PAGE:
Fred Neil – aged 30 at the time he made The Dolphins, in 1966 – had moved sideways into folk-rock from the more traditional Greenwich folk-blues scene of which he’d been a part since 1961 or thereabouts, when he met and began singing with Vince Martin. Before that he’d been a very minor Brill Building writer, responsible for a couple of small hits for Buddy Holly (Come Back Baby) and Roy Orbison (Candy Man), and a few rockabilly-inflected pop sides he cut himself. Whether he’d genuinely been into first-wave rock’n’roll is not something I’ve ever been able to determine, but I tend to think he must have been. There’s a rhythmic emphasis in his guitar playing that sounds like it has roots in rock’n’roll, although he also hung out with jazz players and his knowledge of syncopation may have been derived in part from those associations. But rock’n’roll in the Chuck Berry sense had been replaced by Pat Boone, Frankie Avalon and Fabian in the early sixties, and no one with discernment wanted much to do with it.

Folk-rock’s principle authors were fans of Bob Dylan and the Beatles, kids who mostly had been fans of rock’n’roll and had moved over to folk in search of meaning that Bobby Rydell couldn’t give them. Neil, older by almost a decade and something of a big brother figure to David Crosby, John Sebastian, and even Dylan up to a point, wasn’t touched musically by either. The Byrds’ version of folk-rock was derived from Dylan and The Beatles; as practised by the Mamas & the Papas and the Lovin’ Spoonful, folk-rock also took in vaudeville, Broadway tunes, light pop, jug band and country. Nothing that any of these bands produced has anything like the strange unknowability of The Dolphins.

It begins with a heavily tremoloed electric guitar, haloed with echo. Instruments are hard panned, the stereo image is massive, the sense of space is vast. Neil’s voice reaches down to the ocean floor. Pete Childs’s guitar goes to the same raga-like outer space that Roger McGuinn tried to get to on Eight Miles High, the slashing rhythm guitar sounds oddly like Television, 10 years too early. It’s the most singular concoction, it’s sound as metaphor, it’s the best record Neil ever made, one of the best records ever made by anyone.

If you’ve heard some other singer’s recording of The Dolphins, but not Neil’s oiginal, you’re in for such a treat.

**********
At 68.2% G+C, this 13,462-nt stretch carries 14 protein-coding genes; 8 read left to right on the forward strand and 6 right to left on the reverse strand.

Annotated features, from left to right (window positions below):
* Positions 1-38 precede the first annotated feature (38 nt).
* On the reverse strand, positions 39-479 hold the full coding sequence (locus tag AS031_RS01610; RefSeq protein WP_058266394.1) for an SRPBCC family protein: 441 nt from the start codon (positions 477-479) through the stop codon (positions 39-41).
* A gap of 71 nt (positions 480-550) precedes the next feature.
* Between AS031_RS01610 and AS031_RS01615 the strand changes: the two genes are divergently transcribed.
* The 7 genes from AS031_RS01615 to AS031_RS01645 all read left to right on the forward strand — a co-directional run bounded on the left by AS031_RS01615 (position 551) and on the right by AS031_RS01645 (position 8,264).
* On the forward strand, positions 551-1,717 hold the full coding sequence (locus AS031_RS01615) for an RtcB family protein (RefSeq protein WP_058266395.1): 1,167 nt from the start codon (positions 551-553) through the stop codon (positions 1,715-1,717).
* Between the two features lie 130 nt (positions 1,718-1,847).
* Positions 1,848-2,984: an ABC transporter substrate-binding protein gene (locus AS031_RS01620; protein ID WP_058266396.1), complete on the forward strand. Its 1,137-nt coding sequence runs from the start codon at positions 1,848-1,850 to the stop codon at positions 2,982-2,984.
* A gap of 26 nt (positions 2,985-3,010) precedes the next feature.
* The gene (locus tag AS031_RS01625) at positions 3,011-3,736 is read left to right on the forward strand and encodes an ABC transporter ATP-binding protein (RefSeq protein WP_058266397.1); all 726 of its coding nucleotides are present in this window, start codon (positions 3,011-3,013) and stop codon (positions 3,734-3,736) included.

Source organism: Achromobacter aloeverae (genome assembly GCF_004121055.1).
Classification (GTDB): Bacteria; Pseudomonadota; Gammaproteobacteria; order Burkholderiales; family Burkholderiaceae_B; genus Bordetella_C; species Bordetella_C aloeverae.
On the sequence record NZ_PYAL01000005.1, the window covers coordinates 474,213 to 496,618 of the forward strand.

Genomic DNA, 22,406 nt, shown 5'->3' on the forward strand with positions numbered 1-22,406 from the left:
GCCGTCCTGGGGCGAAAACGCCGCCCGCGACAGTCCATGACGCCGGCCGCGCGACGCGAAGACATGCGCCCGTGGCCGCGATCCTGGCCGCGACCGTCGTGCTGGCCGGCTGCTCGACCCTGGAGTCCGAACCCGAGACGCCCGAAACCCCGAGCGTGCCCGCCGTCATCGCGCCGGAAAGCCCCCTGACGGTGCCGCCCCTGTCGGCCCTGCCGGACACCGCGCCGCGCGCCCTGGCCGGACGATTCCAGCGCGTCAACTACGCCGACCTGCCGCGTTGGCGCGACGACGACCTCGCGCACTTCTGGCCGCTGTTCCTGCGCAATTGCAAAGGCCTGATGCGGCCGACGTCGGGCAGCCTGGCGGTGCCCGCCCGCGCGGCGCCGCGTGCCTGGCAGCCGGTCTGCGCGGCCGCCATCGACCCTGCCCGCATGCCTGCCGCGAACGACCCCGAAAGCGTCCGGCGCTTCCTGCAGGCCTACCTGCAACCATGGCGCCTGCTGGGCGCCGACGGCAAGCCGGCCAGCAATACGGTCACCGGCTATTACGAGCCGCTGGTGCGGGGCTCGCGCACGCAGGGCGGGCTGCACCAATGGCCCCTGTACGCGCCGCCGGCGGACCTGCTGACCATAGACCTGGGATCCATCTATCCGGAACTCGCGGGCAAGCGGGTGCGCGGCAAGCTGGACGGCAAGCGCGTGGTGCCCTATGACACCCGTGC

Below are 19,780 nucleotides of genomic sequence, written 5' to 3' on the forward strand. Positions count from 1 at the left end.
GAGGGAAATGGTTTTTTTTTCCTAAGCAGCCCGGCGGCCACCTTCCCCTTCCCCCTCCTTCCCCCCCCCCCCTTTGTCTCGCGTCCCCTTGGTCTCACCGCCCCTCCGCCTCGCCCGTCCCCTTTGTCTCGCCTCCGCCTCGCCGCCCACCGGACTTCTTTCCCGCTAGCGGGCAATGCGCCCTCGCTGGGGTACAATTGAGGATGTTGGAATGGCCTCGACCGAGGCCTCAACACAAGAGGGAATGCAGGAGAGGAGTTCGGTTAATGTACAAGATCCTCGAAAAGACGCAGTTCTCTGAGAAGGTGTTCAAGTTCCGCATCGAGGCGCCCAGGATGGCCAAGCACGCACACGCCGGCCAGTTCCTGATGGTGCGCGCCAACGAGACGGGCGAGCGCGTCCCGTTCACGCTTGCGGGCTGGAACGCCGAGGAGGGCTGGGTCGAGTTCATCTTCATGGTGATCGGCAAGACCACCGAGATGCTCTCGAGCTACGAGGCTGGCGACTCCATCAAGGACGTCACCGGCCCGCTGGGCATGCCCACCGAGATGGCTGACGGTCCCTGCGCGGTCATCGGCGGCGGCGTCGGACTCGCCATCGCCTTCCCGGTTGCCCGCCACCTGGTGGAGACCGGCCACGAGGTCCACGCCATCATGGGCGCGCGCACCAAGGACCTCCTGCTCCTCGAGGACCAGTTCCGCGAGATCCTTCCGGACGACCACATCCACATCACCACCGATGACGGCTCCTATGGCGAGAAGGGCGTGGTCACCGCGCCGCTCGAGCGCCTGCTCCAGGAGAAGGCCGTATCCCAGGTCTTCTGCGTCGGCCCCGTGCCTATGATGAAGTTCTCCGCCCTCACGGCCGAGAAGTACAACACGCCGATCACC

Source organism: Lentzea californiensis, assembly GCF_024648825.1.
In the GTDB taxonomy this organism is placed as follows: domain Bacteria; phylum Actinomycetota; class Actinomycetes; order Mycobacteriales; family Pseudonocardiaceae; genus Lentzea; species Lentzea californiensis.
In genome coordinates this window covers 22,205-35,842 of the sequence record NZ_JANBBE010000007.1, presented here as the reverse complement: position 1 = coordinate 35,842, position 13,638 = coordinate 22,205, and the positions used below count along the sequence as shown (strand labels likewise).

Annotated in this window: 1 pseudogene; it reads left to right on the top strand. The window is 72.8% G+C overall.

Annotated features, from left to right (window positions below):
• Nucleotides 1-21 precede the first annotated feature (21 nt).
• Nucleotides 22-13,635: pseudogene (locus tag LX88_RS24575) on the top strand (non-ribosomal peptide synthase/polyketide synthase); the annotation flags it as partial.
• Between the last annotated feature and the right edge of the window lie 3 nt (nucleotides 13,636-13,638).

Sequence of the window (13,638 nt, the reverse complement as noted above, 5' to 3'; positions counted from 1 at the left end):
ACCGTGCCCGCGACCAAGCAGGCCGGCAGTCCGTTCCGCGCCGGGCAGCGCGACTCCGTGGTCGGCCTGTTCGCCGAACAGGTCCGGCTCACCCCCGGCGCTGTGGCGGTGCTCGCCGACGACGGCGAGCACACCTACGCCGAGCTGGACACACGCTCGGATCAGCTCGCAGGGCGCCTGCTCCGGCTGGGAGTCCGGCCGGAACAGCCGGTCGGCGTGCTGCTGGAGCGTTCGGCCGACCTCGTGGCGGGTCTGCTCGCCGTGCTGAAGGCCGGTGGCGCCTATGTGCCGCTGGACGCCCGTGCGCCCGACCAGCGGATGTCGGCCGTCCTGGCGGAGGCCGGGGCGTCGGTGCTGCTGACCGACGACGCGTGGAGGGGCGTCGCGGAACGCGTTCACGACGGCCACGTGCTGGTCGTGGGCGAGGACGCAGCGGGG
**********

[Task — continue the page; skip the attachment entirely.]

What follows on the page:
Fred Neil

Adrift in the musical multiverse – alternate versions, demos, outtakes, mixes

A perfect, definitive, best-of-all-worlds recording doesn’t exist. Not outside of the imaginations of Donald Fagen and Walter Becker, at any rate.

Whatever direction a song is taken by a team of artists and producers during its production, different decisions could have been taken at every single step of the process, any one of which may have in some small way made for a better or worse end result. The crazy thing is how little we as listeners ever really think about that when we listen to our favourite songs.

Even music obsessives only really confront this when we’re listening to the alternate versions, different mixes and demo versions that fill up the second disc of two-CD special editions of classic albums. (And yes, I know you do. You wouldn’t be here otherwise, would you? It’s OK. You’re among friends.)

Let’s enter this hall of mirrors, this musical multiverse, where every decision that is taken could have gone another way and resulted in the world knowing an entirely different end product.

What’s Going On – Marvin Gaye (Detroit Mix)
One of the best tracks off one the best albums ever made. A masterpiece of a song and recording. Surely any competent presentation of it would have resulted in a killer record? And yet.

Listen to the “Detroit” mix of the title track, done in Gaye’s absence by Motown staff engineers at Hitsville USA, Detroit, available on 40th Anniversary “Super Deluxe” version of the album. It’s the same tracking as on the album mix we know and love, it’s still a great song, it’s still a very fine record. The mix is lucid and the key decisions – to place the two lead vocals in opposite channels to allow them to play revealed without the different phrasings stepping on each other, for example – are defensible. But play it against the LA mix that made it to the album and the song seems palpably diminished in its Detroit form.

It’s not just the approach to panning and the general topology of the mix that isn’t optimal here. The LA version is pristine, light and airy in a way the Detroit version just isn’t. The Detroit mix is compromised somehow. It just doesn’t soar. But no console has a “soar” fader  – it was flesh-and-blood people who made What’s Going On as we know and love it. People with good ears and fertile auditory imaginations, and possibly better consoles and equalisers. Hearing this, it’s immediately why Gaye felt more could be extracted from the masters and insisted the Detroit versions be canned.

Everybody’s Been Burned – David Crosby/The Byrds
Everybody’s Been Burned, Crosby’s first great song, had apparently been written as far back as 1962 in Crosby’s folk-club days (the year of the first Bond film, Dr No, so the song’s 007-theme chord sequence may have been a mere coincidence) and was demoed several times before it found its way on to a Byrds album (1967’s Younger than Yesterday – probably their best record).